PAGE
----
Just yesterday I could not get the thought that I ‘needed’ to stop and buy a cup of coffee out of my head, even though my belly was full, and I had just finished a cup.
It is not easy to think clearly about coffee. The mere sight of the word may trigger an emotional response for you.
Here’s a short list of reasons I have thought that I “needed a cup of coffee” …
… It’s 6:30 AM …
… I’ll be driving for more than 30 minutes …
… I’m passing nearby a place that serves excellent coffee …
… I haven’t had a cup of coffee yet today …
… I like the feeling that being in the cafe gives me …
… There’s a pot brewed, so, ‘why not’ have a little more?
When you put these thoughts into writing, you can see that while some are funny, none of them really make sense. However, they are real and powerful, and you have to deal with them.
There’s nothing ‘right or wrong’ with this. Culturally, coffee runs through our days, evenings, t-shirts, conversations, and businesses. It is woven into our thoughts and feelings.
Examining the reasons you desire things such as coffee can be a little unsettling at first, but it’s nothing to feel bad about. This is the beginning of the process of self-discovery, and of walking your true path towards health.
The better you get at noticing what is actually happening when your desires for coffee arise, and at listening to what your body says about how it affects you, the more clearly you will know how much coffee is right for you.
No one else can tell you that. You have to find out for yourself.
Yes, I could make a ‘coffee limit’ recommendation here based on everything that I’ve studied and discussed with people. But if you walk away from this article with just the ‘coffee rule that Matt said’ then, you’ve missed something.
You are not the average of thousands of people who participated in dozens of studies with different methods. You are not any of the clients I’ve worked with. You are … you. Your liver, stress levels, hormones, diet, job, family, and metabolic type are yours.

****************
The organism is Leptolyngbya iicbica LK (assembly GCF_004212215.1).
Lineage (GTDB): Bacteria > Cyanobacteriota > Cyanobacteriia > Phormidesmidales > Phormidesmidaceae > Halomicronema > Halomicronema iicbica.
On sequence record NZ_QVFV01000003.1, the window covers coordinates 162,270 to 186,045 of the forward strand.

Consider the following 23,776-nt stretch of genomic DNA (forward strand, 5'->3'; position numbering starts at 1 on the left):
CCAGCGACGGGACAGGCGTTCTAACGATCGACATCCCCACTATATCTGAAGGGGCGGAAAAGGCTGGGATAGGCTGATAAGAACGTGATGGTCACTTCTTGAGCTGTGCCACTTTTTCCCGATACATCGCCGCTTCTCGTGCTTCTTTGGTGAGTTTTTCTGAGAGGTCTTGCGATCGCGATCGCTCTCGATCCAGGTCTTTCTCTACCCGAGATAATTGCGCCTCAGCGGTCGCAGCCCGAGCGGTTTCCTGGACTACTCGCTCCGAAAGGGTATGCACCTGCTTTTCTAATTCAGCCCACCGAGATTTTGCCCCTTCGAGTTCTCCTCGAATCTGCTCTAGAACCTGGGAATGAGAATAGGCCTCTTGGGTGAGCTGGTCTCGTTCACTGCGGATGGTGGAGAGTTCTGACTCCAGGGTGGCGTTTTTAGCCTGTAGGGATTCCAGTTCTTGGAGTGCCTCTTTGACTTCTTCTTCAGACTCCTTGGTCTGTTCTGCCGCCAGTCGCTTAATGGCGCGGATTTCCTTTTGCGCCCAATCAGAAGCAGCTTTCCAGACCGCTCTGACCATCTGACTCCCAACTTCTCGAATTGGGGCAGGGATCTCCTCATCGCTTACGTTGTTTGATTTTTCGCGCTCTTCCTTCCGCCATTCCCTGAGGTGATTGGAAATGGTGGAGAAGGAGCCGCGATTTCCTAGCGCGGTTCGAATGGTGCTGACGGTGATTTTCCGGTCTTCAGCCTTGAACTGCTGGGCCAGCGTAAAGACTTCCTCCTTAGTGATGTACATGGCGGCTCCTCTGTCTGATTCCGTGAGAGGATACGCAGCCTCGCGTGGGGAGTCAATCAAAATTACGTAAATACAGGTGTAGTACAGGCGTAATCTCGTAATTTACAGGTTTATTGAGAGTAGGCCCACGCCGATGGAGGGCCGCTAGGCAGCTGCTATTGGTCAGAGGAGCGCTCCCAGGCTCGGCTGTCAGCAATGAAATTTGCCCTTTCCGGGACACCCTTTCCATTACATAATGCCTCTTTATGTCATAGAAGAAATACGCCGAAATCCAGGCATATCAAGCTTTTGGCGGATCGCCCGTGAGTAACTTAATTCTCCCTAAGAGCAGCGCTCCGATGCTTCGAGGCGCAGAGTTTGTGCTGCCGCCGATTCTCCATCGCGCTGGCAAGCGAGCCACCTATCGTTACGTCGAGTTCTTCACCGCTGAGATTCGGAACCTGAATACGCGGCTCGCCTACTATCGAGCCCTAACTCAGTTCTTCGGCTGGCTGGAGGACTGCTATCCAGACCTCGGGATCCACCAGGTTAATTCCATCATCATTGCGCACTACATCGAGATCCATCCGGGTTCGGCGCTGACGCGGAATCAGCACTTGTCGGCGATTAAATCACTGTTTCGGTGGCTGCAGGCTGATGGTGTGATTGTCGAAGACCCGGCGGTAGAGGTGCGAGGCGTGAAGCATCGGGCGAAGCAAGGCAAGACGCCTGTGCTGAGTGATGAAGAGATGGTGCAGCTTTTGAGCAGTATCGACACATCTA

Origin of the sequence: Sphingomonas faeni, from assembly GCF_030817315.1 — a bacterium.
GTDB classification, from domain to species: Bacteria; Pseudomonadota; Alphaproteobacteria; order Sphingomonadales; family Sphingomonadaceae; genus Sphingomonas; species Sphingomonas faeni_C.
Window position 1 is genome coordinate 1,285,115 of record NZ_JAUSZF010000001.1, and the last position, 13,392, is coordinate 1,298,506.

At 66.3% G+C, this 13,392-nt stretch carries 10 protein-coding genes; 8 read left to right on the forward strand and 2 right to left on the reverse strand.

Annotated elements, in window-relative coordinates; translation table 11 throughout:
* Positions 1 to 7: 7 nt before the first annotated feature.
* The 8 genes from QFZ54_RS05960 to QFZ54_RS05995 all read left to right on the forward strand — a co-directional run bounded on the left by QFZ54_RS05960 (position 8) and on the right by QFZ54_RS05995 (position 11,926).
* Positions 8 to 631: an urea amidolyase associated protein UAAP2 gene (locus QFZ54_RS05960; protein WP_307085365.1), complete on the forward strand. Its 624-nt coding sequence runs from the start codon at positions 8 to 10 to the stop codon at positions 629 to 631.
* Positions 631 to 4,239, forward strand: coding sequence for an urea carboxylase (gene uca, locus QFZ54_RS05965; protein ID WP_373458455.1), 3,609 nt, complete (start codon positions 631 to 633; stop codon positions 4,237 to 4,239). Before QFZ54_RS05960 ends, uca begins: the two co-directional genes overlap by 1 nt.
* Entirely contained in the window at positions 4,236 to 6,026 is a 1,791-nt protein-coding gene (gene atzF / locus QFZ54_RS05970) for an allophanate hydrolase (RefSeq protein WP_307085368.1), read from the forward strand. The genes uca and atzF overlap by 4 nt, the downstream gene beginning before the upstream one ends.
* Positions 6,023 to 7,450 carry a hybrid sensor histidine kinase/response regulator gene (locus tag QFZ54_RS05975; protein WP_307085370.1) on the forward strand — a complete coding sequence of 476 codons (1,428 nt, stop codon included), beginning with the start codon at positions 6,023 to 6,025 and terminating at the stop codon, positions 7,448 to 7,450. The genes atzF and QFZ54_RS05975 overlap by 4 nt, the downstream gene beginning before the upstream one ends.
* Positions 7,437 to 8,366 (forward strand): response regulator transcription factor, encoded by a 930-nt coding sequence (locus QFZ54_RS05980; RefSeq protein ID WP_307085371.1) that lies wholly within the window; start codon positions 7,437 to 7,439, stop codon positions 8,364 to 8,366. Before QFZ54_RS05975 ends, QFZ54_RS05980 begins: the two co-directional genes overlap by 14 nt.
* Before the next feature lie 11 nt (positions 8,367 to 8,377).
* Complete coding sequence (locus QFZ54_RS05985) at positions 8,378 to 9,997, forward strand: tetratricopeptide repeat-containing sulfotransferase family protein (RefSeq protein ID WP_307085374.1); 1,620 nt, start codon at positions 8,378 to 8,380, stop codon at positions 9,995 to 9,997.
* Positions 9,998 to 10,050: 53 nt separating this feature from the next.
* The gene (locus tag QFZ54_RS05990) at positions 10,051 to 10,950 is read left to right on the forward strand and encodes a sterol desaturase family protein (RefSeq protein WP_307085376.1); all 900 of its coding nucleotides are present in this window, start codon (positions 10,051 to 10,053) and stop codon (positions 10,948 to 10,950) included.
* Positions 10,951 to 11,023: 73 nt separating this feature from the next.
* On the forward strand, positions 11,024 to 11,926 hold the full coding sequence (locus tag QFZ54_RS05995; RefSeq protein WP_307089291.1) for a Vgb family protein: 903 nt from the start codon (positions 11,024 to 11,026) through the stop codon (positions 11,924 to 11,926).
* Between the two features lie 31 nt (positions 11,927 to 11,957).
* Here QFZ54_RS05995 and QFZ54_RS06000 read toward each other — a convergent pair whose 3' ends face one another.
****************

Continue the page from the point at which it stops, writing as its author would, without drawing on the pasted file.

If you really want to find what the right amount of coffee is for you, you will need two things:
- To be honest with yourself.
- To test & retest.
Practice asking yourself questions such as: “Why do I really want this cup of coffee right now?” and, “Did that one give me the jitters?” or “On a scale of 1-10, how much do I want this next cup?”
Take note of any negative side effects, particularly elevated heart rate, cloudy thinking, or emotions that arise before or after each cup. You may want to write these down for a week and look for patterns.
Experiment. If you’ve been drinking 5 cups per day for a long time, that’s a difficult habit (possibly addiction) to change. You may not want to reduce your coffee intake at all at first. Instead, you could add in a glass of water after each cup and see where that goes.
If you truly listen to your body and soul, you might be surprised at how clearly they can answer the questions that your mind has trouble with.
Oh, and for the record, by practicing these techniques, I’ve been able to effortlessly move from a place where I was drinking 5, sometimes even 10 cups of coffee per day, to a place where one cup is more than enough. Currently I take my one cup organic, with butter and mushroom powder.